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    Thank you all for your replies. A few years ago, one of the doctors at my surgery advised me to take six paracetamol a day and obviously had the same idea as your medics, that keeping the pain relief medication at a constant level was the way to go. I tried to wash up this evening and my son had to finish for me as it was just too painful to hold a saucepan - honest! But, I think I will follow your advice, Theresa and Sticky, and increase the dose for a few days to see if I can get things to settle down. I'll also try to see my pharmacist, DD and discuss it with her. She's very good.

    The last time I saw the rheumatologist she said I probably needed to be thinking about surgery next for my thumb, as I've had four steroid injections into my left thumb joint now and the relief from the last injection hasn't lasted nearly as long as the one before. So, although I hate doing it - my GP must think I live at the surgery - I may have to go back and see him about a referral.

    My appointment tomorrow is at 08.40 and, because I have to travel a fair distance, I will have to leave about 07.30. Sorry that it's so early, DD and Sticky. :D So, an early night, tonight! Thanks again for your help.

    Meg
  • mig
    mig Member Posts: 7,154
    edited 30. Nov -1, 00:00
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    I'm up early so will be ready when you are,good luck. Mig
  • theresak
    theresak Member Posts: 1,998
    edited 30. Nov -1, 00:00
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    Good luck tomorrow, Meg.
  • dreamdaisy
    dreamdaisy Member Posts: 31,520
    edited 30. Nov -1, 00:00
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    It could be that once things are more settled on the pain-duller front you could be able to drop the six to four, or maybe even five (and that is not as daft as it sounds, sometimes I take just the one five or six hours after the two just to tide me over that little bit further through the day).

    Right, it's 7.35 so we're on our way to your appointment! Good luck. DD
    Have you got the despatches? No, I always walk like this. Eddie Braben
  • stickywicket
    stickywicket Member Posts: 27,726
    edited 30. Nov -1, 00:00
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    Phew, that was an early start! There with you, megrose.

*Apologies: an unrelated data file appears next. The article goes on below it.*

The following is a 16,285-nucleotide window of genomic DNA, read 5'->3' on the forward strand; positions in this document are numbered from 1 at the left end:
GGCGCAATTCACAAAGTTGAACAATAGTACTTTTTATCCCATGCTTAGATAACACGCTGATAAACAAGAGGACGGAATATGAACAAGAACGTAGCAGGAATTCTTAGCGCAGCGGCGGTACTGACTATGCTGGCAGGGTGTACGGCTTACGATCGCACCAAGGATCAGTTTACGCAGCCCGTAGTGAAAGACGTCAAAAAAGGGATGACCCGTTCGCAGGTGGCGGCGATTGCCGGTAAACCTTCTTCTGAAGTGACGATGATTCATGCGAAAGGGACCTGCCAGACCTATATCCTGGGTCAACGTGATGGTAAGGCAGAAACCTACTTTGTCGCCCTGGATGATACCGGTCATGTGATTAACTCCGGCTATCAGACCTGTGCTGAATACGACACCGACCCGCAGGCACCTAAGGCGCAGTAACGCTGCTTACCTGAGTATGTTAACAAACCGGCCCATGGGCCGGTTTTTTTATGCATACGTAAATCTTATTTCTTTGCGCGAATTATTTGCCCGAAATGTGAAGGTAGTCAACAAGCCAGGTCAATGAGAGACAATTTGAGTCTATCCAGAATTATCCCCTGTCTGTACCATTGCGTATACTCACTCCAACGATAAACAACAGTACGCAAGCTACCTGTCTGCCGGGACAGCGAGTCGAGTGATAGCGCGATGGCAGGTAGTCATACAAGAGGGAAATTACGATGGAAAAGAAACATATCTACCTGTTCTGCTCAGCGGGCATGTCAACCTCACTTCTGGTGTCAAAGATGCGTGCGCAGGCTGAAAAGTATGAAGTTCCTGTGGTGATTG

If at first you don't succeed, then skydiving definitely isn't for you.
    Steven Wright
  • Megrose489
    Megrose489 Member Posts: 779
    edited 30. Nov -1, 00:00
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    Well, what a waste of time! I had all the tests/scans etc., but then the consultant told me that she wasn't a vitreoretinal surgeon and so I would need to see him. So, now I wait for another month to six weeks for an appointment at the same hospital.

    Very tired. Thank you all for your support. Much appreciated.

    Meg

    By the way, I've made an appointment to see the GP tomorrow about my thumb joint. No more messing about!
  • dreamdaisy
    dreamdaisy Member Posts: 31,520
    edited 30. Nov -1, 00:00
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    Oh my word, I am sorry (I must have nodded off when you were told that bit :oops: ). I too have had those important appointments which turn out to be anything but and they are very frustrating. I have to go now but will be back later. DD
    Have you got the despatches? No, I always walk like this. Eddie Braben
  • dibdab
    dibdab Member Posts: 1,498
    edited 30. Nov -1, 00:00
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    Oh dear how frustrating. :( . I hope the next appointment comes through quickly. It's horrible when you psych yourself up for an appointment to walk away none the wiser.

    Hope your GP appointment is more satisfactory.

    Deb xx
  • stickywicket
    stickywicket Member Posts: 27,726
    edited 30. Nov -1, 00:00
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    Of course you're tired. Up early, no spousal support and a disappointing end. I think it's something we all go through from time to time when we expect a lot of an appointment and nothing changes.

    I like you r resolve re the thumb, though, Megrose. Go for it.
    If at first you don't succeed, then skydiving definitely isn't for you.
    Steven Wright
  • Megrose489
    Megrose489 Member Posts: 779
    edited 30. Nov -1, 00:00
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    Just a quick update. After simmering for a while, I phoned the eye clinic yesterday afternoon and expressed my disappointment about my appointment. It turns out there had been a mix-up between my optician and the hospital and they had booked me in to see the wrong consultant. However, after an apology, I was then offered an appointment on 8th September, with the right man, which I took. So that's good.

    Saw a new GP this morning about my thumbs. Before I'd finished telling her about the number of injections I'd had, etc., she had referred me to orthopaedics and also OT, who will be able to give me splints as I don't know how long I will to wait either to see an orthopaedic surgeon or have the operation. Very pleased with that. She is quite young and speaks very quickly. Do you find your speech speeds up in response when you meet somebody like that, or is it just me?

    So, feeling more positive today. :D Thank you everybody for your support.

    Meg
  • dreamdaisy
    dreamdaisy Member Posts: 31,520
    edited 30. Nov -1, 00:00
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    Well done on sorting out the eye mix-up and I hope your next appointment is one that will be of actual use! Well done to your GP too, that sounds like a sensible course of action.

    Young people do speak quickly, my Ma used to complain about it and now I am getting older I am finding the same. Maybe we did too when we were younger, age not only slows us physically but possibly in other ways too - it takes us longer to absorb and understand information. DD
    Have you got the despatches? No, I always walk like this. Eddie Braben